“why are these scientists talking about pluto when they should be curing ebola” because they’re astrophysicists not molecular engineers or infectious disease specialists you’re getting mad at the wrong people 

*walks into Starbucks and violently shakes the barista* LOOK WHERE THE FUCK AM I SUPPOSED TO GET A NEW BED FRAME THEN????



Oh hey this is me. I need to turn this into an article so I can explain because I see in notes people thinking “black parenting” = abuse & like…nope. So far from true. It does mean we can’t handwave any misbehavior as just kids being kids. Not if we want our kids to have a chance. Twice as good to get half as far


And Thank you, Karnythia.


(This isn’t saying anything new, it’s just taking another angle on a commonly discussed topic in case some people find this angle easier to relate to or engage with).

Most people can tell the difference between communities where they matter and communities where they don’t. It’s often really hard to nail down, specifically, the set of differences between these communities, but that doesn’t mean you don’t get a feel for it. There are places where people see you and people like you as a peer, a partner, a friend, and there are places where they see you as an imposition they tolerate for the sake of politeness, or a potential threat, or a waste of time and energy.

So lots of people go into a community and they get a visceral sense of ‘wow, this is a place where people like me aren’t welcome.’ And it’d be nice if they could pin it down beyond that – say ‘this is an interaction I had which sucked’ or ‘these are the rules that exclude me’ or ‘this was the thing which made it clear to me that people like me were unwelcome’ – but often you can’t pin it down that precisely. You know perfectly well what you experienced, but all of the evidence that got you there is nothing all by itself, or is almost completely intangible. Sometimes communities have an explicit rule that everyone is welcome, and if you say “I’m unwelcome” they will point at the rule and say “no you’re not”. But you are.

I know a lot of people who are confused or stressed by the discourse surrounding microaggressions. They read through lists of them and see a mix of some things that are obvious misconduct and some things that look harmless, that they do all the time with people of every background, that don’t seem horrible at all. So they dutifully memorize every list they run across and anxiously try to avoid it in future, even though they don’t have any idea why it’s bad, or else they unhelpfully argue with people about how it isn’t that bad.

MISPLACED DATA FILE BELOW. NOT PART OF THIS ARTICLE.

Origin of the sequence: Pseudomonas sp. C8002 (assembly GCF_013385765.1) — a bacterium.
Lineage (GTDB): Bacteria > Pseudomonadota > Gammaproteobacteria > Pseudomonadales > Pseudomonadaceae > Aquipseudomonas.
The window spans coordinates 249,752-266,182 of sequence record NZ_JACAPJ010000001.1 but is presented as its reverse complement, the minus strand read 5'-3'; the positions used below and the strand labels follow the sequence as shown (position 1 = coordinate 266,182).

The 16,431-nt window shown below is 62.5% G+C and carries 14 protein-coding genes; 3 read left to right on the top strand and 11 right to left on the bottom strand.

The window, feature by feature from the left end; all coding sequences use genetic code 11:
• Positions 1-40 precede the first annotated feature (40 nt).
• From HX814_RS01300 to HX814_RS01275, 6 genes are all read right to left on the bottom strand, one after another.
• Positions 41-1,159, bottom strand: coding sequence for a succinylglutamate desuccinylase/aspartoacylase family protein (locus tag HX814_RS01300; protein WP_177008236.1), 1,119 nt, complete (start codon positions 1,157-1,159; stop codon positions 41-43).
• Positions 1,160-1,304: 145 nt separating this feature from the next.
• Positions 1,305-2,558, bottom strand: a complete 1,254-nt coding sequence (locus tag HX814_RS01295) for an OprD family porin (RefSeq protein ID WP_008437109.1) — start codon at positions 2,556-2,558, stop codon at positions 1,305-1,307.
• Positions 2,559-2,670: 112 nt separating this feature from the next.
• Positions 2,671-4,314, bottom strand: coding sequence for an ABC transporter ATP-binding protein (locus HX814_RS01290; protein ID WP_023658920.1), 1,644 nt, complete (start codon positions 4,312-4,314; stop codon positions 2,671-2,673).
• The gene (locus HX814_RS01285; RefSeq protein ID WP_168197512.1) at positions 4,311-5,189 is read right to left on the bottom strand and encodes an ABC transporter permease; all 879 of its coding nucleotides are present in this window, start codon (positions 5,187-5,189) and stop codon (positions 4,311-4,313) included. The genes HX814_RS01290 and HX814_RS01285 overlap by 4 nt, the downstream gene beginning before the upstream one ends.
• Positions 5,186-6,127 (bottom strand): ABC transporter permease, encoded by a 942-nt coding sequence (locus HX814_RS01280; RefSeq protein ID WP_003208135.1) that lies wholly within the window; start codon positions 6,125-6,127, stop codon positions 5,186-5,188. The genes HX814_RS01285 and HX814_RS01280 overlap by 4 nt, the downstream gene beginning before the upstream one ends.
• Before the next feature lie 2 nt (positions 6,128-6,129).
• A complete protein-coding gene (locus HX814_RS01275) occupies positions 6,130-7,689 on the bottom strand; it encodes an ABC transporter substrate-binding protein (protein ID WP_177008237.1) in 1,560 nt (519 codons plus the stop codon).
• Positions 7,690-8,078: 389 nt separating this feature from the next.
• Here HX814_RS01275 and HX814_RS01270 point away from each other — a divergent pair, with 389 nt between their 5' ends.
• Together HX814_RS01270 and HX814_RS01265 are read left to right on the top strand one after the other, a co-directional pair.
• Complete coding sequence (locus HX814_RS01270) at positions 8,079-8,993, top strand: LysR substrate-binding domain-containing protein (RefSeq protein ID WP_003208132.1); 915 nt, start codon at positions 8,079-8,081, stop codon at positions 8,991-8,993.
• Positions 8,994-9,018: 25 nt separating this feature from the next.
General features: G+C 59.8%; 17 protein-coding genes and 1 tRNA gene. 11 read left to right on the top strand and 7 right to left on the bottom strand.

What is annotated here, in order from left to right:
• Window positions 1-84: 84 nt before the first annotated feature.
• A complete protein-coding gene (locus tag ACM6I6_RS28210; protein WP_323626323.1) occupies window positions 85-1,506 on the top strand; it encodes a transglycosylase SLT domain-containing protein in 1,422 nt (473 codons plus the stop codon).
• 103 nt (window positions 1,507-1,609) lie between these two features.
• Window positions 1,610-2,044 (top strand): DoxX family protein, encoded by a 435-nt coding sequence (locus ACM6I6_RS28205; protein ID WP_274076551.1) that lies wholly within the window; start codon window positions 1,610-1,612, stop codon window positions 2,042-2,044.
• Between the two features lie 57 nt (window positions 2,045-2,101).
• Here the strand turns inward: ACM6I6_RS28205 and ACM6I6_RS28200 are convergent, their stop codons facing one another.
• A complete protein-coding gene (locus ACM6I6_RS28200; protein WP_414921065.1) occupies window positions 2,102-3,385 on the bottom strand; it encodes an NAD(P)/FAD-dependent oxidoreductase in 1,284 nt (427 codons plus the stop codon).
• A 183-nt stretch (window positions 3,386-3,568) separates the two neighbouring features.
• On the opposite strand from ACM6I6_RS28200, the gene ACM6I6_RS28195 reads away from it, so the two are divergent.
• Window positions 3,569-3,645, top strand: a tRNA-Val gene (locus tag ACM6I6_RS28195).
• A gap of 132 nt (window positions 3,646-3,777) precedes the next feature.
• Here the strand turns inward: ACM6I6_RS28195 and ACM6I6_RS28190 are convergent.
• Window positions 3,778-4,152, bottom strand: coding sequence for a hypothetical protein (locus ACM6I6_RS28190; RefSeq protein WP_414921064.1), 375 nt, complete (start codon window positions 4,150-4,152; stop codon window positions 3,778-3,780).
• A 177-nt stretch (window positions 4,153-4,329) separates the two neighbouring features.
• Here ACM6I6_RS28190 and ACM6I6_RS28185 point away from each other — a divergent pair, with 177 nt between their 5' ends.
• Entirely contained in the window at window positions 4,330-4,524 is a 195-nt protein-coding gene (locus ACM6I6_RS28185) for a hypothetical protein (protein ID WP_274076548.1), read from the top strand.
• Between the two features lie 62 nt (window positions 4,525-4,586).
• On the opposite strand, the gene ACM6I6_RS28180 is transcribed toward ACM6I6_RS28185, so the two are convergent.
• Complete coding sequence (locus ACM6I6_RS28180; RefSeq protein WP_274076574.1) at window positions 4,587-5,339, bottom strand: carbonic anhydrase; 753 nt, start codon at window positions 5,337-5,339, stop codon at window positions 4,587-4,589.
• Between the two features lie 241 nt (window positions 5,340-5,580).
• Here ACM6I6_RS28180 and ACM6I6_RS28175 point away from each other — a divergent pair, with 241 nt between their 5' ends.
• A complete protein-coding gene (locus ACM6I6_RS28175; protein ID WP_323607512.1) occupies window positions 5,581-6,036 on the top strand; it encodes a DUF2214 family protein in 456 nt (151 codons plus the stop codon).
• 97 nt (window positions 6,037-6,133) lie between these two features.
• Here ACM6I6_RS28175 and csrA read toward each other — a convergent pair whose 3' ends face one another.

But I think the actual thing with microaggressions is that feeling of ‘people like me are not welcome’ or at least ‘people like me are only conditionally welcome, welcome if we’re friendly and careful and unthreatening and reassuring and match other peoples’ narratives about us and aren’t angry and don’t make anyone uncomfortable and toe the party line’. It’s really helpful for people to collect and corroborate and discuss and complain about all of the little cues which add up to that impression, but scrupulously memorizing the list of cues and avoiding the things on your list won’t actually make spaces where people feel welcome. The problem is the ‘this space is not for people like you’ thing.

I think this is also what’s going on with a lot of discussion of bad allies. Lots of bad allying seems to amount to ‘loudly saying that people are valued while continuing to be the kind of space where they are palpably not valued’. 

Which, of course, isn’t worse than being a space where people are not valued while not even giving lip service to the idea that they should be, but it can be uniquely frustrating because in a space that says ‘we hate gay people’ you can say ‘I am uncomfortable there because they hate me’ while in a space that claims to be supportive and fails at it all you can really say is ‘uh. it sucks, for some reason’. Or you can give reasons that seem trivial and insignificant and which, if they were fixed, wouldn’t actually be sufficient.


I think white supremacists lean really hard on the framing that they’re not destroying peaceful integrated multicultural societies, they’re just noticing that those never existed anyway or are about to collapse anyway. 

And of course it’s a transparent lie. There are lots and lots of societies that have had successful peaceful integration. Racists and xenophobes are the force making integration difficult and dangerous and fragile; there’s not some other force that they are just innocently noticing. (Bad economic conditions and weak governments and violence all contribute to making racist and xenophobic movements more appealing. But it’s important to observe that the ‘failure of multiculturalism’ is still caused by the racists and xenophobes acting, it’s not something that happens separately from them.)